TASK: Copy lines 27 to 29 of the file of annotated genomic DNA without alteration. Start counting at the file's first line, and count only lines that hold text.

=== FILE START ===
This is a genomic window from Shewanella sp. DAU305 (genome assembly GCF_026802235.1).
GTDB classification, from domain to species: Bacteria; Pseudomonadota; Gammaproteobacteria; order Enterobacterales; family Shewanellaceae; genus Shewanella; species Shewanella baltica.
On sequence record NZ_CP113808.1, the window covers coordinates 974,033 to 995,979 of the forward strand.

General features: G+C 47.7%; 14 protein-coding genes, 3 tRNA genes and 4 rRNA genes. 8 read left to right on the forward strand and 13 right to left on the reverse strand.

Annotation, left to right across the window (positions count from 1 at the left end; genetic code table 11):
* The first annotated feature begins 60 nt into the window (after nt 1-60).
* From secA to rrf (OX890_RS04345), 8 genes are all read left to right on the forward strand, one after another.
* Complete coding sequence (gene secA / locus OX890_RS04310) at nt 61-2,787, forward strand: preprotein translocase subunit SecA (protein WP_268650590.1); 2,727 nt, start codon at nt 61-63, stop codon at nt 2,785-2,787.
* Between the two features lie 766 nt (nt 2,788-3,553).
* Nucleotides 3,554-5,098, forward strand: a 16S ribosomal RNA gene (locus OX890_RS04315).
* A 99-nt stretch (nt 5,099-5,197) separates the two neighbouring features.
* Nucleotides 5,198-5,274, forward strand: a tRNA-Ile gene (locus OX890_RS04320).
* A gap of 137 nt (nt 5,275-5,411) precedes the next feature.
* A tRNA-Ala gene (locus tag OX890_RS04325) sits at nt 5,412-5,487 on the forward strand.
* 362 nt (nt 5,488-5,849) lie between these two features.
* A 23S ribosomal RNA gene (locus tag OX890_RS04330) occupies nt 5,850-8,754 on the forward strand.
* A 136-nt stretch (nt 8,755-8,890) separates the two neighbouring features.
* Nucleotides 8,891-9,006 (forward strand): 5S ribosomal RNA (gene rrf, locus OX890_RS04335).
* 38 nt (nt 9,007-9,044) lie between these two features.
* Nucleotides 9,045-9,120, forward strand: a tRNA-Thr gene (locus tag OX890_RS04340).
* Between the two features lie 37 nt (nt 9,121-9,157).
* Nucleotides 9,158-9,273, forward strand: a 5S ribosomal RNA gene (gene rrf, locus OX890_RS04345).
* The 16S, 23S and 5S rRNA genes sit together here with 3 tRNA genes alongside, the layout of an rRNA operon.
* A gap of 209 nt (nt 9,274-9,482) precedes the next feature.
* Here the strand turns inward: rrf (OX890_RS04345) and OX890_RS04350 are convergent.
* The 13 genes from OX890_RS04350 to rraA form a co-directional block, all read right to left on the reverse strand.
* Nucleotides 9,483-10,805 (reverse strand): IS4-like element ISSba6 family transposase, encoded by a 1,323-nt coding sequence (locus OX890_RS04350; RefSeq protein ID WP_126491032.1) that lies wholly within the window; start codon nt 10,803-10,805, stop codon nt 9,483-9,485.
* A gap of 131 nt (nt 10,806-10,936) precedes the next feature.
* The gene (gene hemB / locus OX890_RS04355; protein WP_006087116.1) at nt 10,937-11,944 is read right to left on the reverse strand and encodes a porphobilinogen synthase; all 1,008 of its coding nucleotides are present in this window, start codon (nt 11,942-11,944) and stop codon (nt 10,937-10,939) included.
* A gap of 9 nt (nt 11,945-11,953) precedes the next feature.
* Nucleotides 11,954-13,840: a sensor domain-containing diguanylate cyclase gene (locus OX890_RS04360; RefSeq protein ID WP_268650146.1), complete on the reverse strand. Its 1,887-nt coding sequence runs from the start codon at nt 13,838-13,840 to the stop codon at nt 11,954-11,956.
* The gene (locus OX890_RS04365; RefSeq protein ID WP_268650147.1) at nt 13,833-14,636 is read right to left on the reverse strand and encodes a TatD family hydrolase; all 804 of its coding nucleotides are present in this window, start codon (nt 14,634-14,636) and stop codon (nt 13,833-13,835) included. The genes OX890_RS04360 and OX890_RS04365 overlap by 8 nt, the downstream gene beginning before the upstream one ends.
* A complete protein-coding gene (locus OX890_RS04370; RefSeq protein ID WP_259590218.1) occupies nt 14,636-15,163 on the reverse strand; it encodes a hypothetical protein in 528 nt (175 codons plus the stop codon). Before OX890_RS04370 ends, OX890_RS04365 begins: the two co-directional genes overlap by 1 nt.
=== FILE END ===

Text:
* Nucleotides 9,483-10,805 (reverse strand): IS4-like element ISSba6 family transposase, encoded by a 1,323-nt coding sequence (locus OX890_RS04350; RefSeq protein ID WP_126491032.1) that lies wholly within the window; start codon nt 10,803-10,805, stop codon nt 9,483-9,485.
* A gap of 131 nt (nt 10,806-10,936) precedes the next feature.
* The gene (gene hemB / locus OX890_RS04355; protein WP_006087116.1) at nt 10,937-11,944 is read right to left on the reverse strand and encodes a porphobilinogen synthase; all 1,008 of its coding nucleotides are present in this window, start codon (nt 11,942-11,944) and stop codon (nt 10,937-10,939) included.